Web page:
Butterworth filters are also known as maximally flat filters. They have the smoothest response IN the passband, but have rather gentle slopes outside the passband, which makes them rather "weak" filters for some applications.

    Chebyshev filters (about three different spellings, by the way!) have the steepest slopes for a given number of poles, but at the cost of a bumpy passband. These are more suitable for radio frequency circuits where a "strong" filter action is needed.

    A Cauer elliptical filter has INFINITE attenuation at one point outside the passband, but then the response RISES again outside that limit...which may or may not be a problem in some applications.

    All these types of filters can be implemented in either a passive or active configuration.

    Hope this helps get you started.

    Eric
     
  11. EEPenguin

    Thread Starter Member

    Apr 11, 2009
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    I didn't want to post the function because I didn't want to look like I was looking for handouts. But here it is

    S^2/[S^2 + (2.4x10^4)S + (5.76x10^8)]
     
  12. hgmjr

    Moderator

    Jan 28, 2005
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    Is this what your equation looks like?

    \frac{s^2}{s^2+2.4\times10^4s+5.76\times10^8}

    hgmjr
     
  13. EEPenguin

    Thread Starter Member

    Apr 11, 2009
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    Yea, sorry I don't know how to type it like that.
     
  14. hgmjr

    Moderator

    Jan 28, 2005
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    The transfer function contains what is referred to as a "zero" at the origin due to the s^2 term in the numerator. That would appear to indicate that the filter will not pass a DC signal.

    hgmjr
     
  15. EEPenguin

    Thread Starter Member

    Apr 11, 2009
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    And the Poles are when the denominator is zero.

    But, what does this mean? What can I draw from this exactly that will help me design this thing?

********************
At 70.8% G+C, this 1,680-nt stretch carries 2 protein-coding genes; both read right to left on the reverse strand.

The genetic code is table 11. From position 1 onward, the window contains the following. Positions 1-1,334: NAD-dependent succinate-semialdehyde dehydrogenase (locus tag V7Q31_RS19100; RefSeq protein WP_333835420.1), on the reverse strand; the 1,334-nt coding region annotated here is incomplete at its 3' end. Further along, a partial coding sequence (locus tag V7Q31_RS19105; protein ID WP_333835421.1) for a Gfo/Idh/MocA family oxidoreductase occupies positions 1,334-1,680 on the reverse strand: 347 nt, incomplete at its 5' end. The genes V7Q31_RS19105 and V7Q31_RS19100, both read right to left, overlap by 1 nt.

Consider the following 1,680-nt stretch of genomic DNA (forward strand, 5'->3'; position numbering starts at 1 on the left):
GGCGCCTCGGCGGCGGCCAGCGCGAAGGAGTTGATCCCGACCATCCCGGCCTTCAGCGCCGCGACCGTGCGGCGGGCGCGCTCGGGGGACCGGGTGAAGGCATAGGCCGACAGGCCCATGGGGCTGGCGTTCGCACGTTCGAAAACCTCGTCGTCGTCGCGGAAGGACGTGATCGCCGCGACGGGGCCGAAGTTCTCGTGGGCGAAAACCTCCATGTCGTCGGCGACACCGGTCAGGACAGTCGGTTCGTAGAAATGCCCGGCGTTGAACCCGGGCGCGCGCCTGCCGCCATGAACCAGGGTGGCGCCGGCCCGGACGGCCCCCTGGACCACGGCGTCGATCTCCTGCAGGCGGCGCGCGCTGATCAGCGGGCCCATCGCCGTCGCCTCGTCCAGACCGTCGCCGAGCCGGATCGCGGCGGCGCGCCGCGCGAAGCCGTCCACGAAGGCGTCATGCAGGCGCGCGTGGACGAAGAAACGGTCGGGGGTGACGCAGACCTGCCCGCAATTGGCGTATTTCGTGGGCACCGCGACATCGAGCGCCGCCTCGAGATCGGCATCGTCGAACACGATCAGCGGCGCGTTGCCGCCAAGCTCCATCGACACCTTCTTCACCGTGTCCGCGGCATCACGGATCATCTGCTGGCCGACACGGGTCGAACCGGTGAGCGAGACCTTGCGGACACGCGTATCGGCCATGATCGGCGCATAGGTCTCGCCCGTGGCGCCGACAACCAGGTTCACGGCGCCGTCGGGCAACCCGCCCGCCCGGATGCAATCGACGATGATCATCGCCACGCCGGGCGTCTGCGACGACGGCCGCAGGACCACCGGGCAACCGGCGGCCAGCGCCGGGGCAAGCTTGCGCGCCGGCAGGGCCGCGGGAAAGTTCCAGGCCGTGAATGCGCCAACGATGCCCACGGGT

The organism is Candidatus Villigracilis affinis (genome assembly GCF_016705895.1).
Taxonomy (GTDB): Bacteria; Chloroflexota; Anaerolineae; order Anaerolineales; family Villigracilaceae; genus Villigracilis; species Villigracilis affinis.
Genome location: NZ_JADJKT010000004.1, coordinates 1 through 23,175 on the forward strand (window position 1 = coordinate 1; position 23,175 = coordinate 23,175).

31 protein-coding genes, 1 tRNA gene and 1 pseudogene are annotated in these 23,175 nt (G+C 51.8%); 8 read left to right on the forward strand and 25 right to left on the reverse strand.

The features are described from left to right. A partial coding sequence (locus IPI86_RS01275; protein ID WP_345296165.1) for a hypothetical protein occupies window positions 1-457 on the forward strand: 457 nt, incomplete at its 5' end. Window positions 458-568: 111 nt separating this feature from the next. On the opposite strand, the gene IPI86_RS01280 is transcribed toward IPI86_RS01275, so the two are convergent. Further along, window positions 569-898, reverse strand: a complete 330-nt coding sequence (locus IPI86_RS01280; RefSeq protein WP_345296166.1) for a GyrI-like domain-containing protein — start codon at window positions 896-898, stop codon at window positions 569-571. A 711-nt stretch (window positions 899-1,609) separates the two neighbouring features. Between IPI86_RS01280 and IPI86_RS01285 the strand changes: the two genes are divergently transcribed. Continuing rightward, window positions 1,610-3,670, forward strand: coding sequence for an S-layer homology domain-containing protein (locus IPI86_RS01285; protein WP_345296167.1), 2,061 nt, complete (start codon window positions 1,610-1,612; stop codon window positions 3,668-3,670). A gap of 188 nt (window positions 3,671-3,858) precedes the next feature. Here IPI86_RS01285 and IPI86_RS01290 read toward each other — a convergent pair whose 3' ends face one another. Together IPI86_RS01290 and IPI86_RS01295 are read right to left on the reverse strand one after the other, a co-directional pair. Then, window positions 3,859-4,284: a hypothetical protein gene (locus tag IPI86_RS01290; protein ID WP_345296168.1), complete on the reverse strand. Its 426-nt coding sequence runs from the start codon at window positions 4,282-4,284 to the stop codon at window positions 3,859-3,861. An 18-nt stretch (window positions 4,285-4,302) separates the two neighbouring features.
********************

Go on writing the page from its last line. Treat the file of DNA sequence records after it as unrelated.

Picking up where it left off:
16. hgmjr

    Moderator

    Jan 28, 2005
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    The challenge as I understand it, is for you to determine the active filter topology that corresponds to the equation that you have been given. The filter topology must involve the use of two capacitors, two resistors and an opamp.

    hgmjr
     
  17. hgmjr

    Moderator

    Jan 28, 2005
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    I believe you should be looking for the topology of a second-order, high-pass, unity-gain, Sallen-Key active filter.

    hgmjr
     
  18. EEPenguin

    Thread Starter Member

    Apr 11, 2009
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    I looked those up as well, and the only type of Topology we've seen is The Sallen Key. I have a pretty good idea of the topology this thing will have. Most likely a cap, then the feedback node, another cap, With a feedback resistor and a resistor going to ground before the input.


    Once again I don't know how to imbed images so I'll post this link

    http://ourworld.compuserve.com/homepages/Bill_Bowden/opamp.htm#2Ofilter.gif
     
  19. StayatHomeElectronics

    Well-Known Member

    Sep 25, 2008
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    Try to simplify the denominator to the form

    (s + a)(s + b)

    or

    (1 + 1/sa)(1 + 1/sb)

    and then review the transfer function material again.
     
  20. EEPenguin

    Thread Starter Member

    Apr 11, 2009
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    Ok, my ti-89 gives me one answer and I worked it out by hand with the quadratic formula and got something completely different.

    I really wish I knew how to write in that math formula font, because this is ugly. Ha.